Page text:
Accepting metrics in pickle format:

If a properly formatted pickle message is truncated during transmission, the metric won't be recorded, and no error or exception will be logged.

If a pickle message is not properly formatted (e.g. if payload gets truncated in before handle is set), then the unpickler will raise EOFError and the exception will be written to the log.

Forwarding metrics via HTTP:

The forwarder sends metrics to blueflood via an HTTP POST request to the /v2.0/${tenant}/ingest path. For the most part, the response from that request is ignored. The response code is checked, however. If the response code is 200, 201, 202, 204, or 207, the forwarder assumes that the request succeeded, and that the metrics were successfully ingested. However, if the response code is anything else, then the behavior is a little more complex (see Technical Details below). It is important to note that, if the response code is not one of the above (200, 201, 202, 204, or 207), then NO ERROR OR EXCEPTION IS LOGGED. The response code received from the server is logged, however. If you want to know if there were any errors, you'll have to check the log.

There isn't any significant error handling logic in the code itself, but we can suggest some course of action based on the response code:

  • 207: Problematic. This is a multi-status response. The response body will contain the resultant responses of multiple operations aggregated into a single document. It's in the 2xx range, but that doesn't mean that all (or even any) of the combined operations succeeded. BluefloodEndpoint always treats 207 as a success, so if some metrics were rejected for some reason, it will not try to resend them and they will be lost forever. This should probably be fixed in the forwarder, unless we can replace it with something else.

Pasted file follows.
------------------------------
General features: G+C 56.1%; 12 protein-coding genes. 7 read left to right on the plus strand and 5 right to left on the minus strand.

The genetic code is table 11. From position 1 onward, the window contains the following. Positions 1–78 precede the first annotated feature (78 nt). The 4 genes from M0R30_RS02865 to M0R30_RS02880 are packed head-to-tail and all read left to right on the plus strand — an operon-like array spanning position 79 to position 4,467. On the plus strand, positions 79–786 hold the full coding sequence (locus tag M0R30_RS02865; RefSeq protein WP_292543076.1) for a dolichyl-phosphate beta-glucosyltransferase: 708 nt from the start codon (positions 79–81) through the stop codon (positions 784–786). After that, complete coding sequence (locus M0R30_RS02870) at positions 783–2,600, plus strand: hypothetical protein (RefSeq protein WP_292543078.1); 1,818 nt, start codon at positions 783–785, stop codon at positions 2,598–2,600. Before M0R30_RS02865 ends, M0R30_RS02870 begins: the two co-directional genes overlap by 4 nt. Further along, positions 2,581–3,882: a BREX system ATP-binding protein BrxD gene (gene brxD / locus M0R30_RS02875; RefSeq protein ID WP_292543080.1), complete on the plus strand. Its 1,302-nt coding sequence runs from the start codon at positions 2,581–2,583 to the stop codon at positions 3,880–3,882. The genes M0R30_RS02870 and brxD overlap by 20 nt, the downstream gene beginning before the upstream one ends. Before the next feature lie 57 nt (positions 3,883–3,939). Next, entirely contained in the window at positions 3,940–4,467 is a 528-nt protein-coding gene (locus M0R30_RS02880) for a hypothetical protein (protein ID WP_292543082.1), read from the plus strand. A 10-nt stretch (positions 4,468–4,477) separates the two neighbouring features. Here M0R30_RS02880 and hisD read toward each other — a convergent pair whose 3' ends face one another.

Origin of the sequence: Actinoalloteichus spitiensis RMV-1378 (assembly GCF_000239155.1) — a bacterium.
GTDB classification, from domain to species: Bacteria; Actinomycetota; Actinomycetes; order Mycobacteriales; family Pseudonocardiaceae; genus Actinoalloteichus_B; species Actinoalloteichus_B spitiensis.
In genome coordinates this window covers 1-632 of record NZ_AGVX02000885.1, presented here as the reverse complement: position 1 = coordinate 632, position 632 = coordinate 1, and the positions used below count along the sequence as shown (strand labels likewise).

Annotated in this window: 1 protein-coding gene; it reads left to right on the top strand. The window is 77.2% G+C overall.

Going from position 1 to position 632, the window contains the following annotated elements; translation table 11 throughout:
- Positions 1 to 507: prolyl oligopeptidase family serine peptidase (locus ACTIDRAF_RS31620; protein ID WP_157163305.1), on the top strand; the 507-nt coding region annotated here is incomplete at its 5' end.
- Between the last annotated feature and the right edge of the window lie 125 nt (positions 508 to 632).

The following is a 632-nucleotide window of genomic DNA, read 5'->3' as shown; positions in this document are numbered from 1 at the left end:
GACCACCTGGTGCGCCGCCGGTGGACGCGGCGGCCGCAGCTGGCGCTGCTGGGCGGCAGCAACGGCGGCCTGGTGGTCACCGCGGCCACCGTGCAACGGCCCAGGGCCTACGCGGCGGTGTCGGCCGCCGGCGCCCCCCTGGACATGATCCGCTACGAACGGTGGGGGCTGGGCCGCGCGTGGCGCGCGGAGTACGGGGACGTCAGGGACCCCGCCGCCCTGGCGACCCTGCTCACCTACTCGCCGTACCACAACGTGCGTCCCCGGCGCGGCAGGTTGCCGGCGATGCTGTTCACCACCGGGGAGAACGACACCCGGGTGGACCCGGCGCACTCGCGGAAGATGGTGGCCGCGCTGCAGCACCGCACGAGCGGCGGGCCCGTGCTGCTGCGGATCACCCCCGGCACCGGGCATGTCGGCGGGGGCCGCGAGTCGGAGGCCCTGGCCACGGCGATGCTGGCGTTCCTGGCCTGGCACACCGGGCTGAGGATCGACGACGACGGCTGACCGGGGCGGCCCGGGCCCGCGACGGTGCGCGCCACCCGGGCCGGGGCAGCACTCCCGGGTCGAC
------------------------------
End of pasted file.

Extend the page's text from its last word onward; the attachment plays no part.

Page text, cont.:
• 401 or 403: Authentication failure. Double check the tenant, key, and auth_url config settings and try again.
  • 429: This response means that rate limits were exceeded. Usually, per-second or per-minute limits will have reset by the time the forwarder retries. If it continues to be a problem, settings the interval option to a larger number of seconds may help.
  • 5xx: This is a server-side error on blueflood's part. There are not any settings on the forwarder that can work around it.

Technical Details:

There are two levels of "batching":

  • MetricCollection._metrics
  • BluefloodEndpoint._json_buffer

When the interval elapses, metric data will be moved from _metrics to _json_buffer. Then, the BluefloodEndpoint will attempt to send the them to blueflood via HTTP. If the HTTP request succeeds, then _json_buffer will be emptied. If the request does not succeed, then the metrics will stay in the Json_buffer and be included in the next HTTP request. The process is additionally complicated by the fact that the HTTP request is only made if there is data in metrics waiting to be sent. If there is data in _json_buffer but not in _metrics, no attempt will be made to send them, and the data will just sit around in _json_buffer.